Exhilarating concerts ensure standing ovations at Klosters Music.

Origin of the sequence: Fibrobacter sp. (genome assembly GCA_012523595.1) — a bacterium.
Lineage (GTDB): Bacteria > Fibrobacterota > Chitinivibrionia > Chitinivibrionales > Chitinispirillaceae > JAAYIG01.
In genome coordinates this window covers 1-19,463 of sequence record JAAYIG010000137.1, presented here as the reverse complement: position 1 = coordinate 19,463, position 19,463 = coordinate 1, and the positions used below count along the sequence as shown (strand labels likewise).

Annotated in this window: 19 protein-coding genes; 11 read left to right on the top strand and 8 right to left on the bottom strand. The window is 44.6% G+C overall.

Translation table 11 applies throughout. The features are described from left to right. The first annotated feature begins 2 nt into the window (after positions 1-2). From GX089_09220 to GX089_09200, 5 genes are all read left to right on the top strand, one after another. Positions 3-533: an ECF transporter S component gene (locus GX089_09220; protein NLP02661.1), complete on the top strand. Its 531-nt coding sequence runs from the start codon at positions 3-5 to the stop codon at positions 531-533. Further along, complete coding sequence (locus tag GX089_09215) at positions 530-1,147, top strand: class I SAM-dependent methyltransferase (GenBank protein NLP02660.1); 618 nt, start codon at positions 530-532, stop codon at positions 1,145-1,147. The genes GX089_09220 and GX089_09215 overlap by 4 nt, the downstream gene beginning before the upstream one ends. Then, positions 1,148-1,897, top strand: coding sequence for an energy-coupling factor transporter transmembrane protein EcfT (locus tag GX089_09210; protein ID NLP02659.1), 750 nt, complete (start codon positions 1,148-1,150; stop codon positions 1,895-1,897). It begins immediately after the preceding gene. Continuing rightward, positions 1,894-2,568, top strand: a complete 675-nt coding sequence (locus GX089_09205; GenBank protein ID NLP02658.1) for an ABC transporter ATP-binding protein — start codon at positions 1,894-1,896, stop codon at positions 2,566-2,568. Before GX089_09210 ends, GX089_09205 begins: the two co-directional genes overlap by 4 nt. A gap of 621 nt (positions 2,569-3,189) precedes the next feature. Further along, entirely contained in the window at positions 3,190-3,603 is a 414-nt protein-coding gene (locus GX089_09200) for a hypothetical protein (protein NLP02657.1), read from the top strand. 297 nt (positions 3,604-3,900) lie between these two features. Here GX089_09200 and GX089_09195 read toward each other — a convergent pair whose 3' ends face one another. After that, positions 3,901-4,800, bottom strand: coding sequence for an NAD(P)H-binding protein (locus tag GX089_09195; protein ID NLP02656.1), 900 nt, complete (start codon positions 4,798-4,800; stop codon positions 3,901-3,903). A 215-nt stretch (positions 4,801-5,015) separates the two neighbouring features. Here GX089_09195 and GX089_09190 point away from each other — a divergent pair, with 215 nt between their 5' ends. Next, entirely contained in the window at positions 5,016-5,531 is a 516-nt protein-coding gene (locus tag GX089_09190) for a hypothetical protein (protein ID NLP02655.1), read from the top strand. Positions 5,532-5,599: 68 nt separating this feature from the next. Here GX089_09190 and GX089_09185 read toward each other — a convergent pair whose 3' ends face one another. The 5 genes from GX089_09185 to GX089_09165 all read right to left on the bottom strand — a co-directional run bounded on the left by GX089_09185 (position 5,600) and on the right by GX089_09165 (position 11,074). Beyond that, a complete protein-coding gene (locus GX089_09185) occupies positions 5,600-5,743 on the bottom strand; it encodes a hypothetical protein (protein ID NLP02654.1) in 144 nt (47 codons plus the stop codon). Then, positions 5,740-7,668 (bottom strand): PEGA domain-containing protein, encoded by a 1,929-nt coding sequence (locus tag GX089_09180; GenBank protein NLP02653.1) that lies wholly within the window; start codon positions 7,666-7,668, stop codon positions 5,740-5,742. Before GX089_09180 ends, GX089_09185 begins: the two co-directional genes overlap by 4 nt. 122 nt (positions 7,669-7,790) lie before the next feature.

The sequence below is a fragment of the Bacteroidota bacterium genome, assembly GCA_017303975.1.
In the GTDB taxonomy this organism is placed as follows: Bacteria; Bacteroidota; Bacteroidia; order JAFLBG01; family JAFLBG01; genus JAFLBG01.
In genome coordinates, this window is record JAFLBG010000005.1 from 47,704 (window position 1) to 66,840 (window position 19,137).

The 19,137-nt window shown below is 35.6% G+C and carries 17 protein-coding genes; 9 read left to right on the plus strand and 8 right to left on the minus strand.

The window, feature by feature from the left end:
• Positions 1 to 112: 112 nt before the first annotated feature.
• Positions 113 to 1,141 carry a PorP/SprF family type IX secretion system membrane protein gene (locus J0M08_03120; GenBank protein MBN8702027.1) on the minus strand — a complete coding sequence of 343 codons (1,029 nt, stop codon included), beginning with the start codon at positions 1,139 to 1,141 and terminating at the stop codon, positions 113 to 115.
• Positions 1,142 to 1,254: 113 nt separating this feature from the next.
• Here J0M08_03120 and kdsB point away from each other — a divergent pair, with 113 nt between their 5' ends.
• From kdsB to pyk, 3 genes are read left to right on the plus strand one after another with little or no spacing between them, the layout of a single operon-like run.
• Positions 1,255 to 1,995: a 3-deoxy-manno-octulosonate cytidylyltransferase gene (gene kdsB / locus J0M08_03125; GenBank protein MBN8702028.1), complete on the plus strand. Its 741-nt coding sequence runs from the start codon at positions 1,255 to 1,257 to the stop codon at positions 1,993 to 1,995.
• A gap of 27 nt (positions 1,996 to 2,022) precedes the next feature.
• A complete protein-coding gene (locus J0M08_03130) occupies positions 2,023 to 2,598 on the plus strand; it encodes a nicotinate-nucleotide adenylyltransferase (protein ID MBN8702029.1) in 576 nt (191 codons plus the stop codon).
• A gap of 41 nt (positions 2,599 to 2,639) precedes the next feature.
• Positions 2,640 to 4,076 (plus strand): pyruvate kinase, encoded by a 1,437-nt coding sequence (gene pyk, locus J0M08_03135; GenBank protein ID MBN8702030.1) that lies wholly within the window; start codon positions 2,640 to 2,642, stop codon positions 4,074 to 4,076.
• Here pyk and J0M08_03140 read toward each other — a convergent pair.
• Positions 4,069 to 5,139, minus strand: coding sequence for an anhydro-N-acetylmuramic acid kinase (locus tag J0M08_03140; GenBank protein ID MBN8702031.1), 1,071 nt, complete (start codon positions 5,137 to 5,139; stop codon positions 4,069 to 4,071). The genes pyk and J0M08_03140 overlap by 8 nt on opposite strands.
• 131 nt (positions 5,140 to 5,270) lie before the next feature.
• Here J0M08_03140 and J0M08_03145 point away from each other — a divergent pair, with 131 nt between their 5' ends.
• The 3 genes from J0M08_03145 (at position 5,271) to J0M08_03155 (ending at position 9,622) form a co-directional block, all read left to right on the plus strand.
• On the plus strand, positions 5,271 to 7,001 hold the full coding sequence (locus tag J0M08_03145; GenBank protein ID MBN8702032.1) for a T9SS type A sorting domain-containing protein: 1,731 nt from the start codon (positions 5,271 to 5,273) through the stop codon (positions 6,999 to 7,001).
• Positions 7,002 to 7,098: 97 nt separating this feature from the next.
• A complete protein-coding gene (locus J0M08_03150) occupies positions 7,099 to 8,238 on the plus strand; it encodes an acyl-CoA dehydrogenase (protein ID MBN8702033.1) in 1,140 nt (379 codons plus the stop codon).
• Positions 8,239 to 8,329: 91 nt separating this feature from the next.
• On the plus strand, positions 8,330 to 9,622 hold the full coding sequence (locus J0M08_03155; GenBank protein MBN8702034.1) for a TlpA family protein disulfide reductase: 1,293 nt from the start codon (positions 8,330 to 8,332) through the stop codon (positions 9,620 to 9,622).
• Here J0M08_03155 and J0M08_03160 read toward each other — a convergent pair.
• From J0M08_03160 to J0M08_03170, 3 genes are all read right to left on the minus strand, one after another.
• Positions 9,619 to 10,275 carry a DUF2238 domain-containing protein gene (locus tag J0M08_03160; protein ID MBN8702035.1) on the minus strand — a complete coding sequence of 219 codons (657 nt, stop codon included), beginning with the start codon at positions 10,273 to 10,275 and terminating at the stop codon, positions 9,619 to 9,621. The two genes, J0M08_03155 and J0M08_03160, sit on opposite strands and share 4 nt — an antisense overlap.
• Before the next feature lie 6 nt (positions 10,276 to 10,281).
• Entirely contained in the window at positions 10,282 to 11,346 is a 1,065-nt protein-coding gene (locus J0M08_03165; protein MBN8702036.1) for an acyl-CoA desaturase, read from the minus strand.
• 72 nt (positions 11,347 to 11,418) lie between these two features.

“Although Bengal fireworks are forbidden in the canton of Graubünden, I can nonetheless promise you musical fireworks today,” said Heinz Brand, President of the Music & Art Foundation, Klosters, in his welcome speech on yesterday’s National Day. And Philharmonix set off the first rocket in the well-filled concert hall of Klosters Arena with the oriental overture freely adapted from Mozart. “Odessa Bulgar” is a rousing klezmer. Even the rock number “Don’t Stop Me Now” by the cult band Queen is mellowed down by Philharmonix. Standing ovations like at the opening concert, even though the latter was of a more classical tone. Fire and passion could nevertheless be felt in abundance as the Spanish conductor Pablo Heras-Casado and the Münchener Kammerorchester performed Rossini’s Overture to “William Tell” and Mendelssohn Bartholdy’s “Italian Symphony”, setting the hall ablaze. In Schumann’s Piano Concerto, Francesco Piemontesi showed himself to be a true poet at the piano. The debut of the Freiburger Barockorchester was equally impressive: expressive, virtuosic, dynamic. The soloist Francesco Corti, who made the harpsichord sing in Johann Sebastian Bach’s well-known D minor concerto, was also outstanding.